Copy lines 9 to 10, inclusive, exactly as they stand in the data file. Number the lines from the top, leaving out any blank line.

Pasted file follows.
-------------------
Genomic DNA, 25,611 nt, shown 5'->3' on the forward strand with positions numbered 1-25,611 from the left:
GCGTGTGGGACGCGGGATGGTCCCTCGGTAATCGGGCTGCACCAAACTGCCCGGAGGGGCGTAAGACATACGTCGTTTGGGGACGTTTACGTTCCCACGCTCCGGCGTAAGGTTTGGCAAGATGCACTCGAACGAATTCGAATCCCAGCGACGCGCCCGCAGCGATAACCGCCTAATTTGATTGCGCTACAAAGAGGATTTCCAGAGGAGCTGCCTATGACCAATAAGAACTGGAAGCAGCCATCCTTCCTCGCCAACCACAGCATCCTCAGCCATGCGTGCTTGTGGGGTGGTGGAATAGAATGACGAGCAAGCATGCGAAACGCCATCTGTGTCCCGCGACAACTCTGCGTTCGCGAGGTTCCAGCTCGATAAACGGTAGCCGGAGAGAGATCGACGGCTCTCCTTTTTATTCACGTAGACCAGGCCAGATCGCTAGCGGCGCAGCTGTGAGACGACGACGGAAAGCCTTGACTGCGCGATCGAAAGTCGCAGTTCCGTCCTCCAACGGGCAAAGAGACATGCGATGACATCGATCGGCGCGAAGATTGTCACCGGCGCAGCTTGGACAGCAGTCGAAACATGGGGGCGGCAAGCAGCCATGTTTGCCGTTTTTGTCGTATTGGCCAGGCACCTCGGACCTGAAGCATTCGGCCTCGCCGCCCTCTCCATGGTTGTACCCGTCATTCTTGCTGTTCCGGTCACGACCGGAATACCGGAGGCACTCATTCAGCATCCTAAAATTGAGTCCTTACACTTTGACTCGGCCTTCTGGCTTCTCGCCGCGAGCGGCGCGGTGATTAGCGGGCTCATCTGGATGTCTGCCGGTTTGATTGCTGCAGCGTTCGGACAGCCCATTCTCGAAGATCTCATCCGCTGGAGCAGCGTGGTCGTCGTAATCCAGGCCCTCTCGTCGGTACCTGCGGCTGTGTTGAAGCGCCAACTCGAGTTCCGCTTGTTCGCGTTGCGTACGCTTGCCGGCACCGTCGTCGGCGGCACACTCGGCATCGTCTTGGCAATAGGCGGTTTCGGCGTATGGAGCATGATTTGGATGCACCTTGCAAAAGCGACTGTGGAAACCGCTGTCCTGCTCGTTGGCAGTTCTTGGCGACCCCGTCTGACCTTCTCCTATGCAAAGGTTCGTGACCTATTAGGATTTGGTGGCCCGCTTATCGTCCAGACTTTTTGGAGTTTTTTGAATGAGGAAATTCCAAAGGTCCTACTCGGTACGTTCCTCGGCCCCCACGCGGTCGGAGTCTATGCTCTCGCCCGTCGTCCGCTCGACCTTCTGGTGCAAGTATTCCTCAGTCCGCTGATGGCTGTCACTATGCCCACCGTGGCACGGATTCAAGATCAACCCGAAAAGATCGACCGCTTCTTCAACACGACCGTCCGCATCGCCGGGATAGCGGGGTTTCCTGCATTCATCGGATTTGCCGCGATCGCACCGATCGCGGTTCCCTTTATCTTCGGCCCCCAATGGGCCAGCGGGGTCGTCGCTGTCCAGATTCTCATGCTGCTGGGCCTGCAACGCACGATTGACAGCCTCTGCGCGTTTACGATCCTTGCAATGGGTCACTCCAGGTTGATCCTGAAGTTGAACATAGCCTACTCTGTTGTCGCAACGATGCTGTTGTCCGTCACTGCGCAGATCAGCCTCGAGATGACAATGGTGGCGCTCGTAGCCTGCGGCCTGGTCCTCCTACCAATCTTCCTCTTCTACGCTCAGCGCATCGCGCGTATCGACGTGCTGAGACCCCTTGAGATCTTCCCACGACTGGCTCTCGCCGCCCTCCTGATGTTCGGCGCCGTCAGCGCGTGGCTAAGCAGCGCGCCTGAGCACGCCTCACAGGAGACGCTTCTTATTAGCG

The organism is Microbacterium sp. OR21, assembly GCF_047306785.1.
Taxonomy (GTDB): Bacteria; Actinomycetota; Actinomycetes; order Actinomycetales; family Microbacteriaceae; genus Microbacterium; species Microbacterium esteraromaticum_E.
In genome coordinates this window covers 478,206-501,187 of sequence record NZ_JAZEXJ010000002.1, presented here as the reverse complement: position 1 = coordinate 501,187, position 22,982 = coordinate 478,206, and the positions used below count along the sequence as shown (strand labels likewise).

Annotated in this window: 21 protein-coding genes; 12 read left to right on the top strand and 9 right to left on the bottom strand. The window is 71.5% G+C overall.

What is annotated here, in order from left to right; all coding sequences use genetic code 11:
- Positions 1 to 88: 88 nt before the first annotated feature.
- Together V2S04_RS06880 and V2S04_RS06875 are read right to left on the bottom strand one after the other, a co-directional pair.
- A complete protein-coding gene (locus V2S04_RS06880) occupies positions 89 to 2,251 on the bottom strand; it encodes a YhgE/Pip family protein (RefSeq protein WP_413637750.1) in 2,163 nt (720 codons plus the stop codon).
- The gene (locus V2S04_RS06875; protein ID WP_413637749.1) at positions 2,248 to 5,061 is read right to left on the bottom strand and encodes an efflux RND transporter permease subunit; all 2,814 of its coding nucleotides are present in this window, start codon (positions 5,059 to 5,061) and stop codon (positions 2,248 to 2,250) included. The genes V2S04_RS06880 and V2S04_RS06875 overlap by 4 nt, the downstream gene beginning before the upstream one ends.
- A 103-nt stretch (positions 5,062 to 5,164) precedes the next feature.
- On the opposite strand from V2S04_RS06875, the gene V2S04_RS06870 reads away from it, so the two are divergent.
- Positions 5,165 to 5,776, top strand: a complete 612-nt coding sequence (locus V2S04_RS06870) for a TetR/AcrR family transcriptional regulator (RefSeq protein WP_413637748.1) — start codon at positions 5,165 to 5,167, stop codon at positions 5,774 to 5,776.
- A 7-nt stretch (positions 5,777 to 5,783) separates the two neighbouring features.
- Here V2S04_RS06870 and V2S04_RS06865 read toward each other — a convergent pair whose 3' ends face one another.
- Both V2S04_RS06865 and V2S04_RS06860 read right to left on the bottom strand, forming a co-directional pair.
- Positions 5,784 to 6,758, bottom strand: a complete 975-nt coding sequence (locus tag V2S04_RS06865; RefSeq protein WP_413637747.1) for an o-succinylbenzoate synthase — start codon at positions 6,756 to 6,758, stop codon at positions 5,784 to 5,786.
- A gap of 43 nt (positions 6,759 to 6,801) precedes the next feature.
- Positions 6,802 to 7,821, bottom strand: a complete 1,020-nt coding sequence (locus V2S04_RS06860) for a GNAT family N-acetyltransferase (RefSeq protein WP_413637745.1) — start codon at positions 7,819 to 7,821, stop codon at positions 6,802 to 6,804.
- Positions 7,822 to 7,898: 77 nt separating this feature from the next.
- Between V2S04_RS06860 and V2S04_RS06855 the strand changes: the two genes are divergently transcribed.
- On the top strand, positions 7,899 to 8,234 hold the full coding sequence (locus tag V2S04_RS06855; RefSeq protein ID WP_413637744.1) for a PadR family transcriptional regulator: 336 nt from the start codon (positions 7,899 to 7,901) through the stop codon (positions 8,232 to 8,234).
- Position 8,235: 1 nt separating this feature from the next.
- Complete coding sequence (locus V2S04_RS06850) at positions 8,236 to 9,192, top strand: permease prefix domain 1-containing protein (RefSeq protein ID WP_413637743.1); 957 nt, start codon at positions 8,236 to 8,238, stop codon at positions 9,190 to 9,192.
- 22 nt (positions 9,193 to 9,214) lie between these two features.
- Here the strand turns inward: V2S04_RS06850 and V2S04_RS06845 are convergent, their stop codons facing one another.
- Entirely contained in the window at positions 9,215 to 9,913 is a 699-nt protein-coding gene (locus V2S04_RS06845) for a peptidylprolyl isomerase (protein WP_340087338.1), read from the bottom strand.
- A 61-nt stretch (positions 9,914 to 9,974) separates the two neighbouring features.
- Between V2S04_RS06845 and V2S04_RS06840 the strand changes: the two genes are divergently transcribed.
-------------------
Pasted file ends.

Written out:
- Together V2S04_RS06880 and V2S04_RS06875 are read right to left on the bottom strand one after the other, a co-directional pair.
- A complete protein-coding gene (locus V2S04_RS06880) occupies positions 89 to 2,251 on the bottom strand; it encodes a YhgE/Pip family protein (RefSeq protein WP_413637750.1) in 2,163 nt (720 codons plus the stop codon).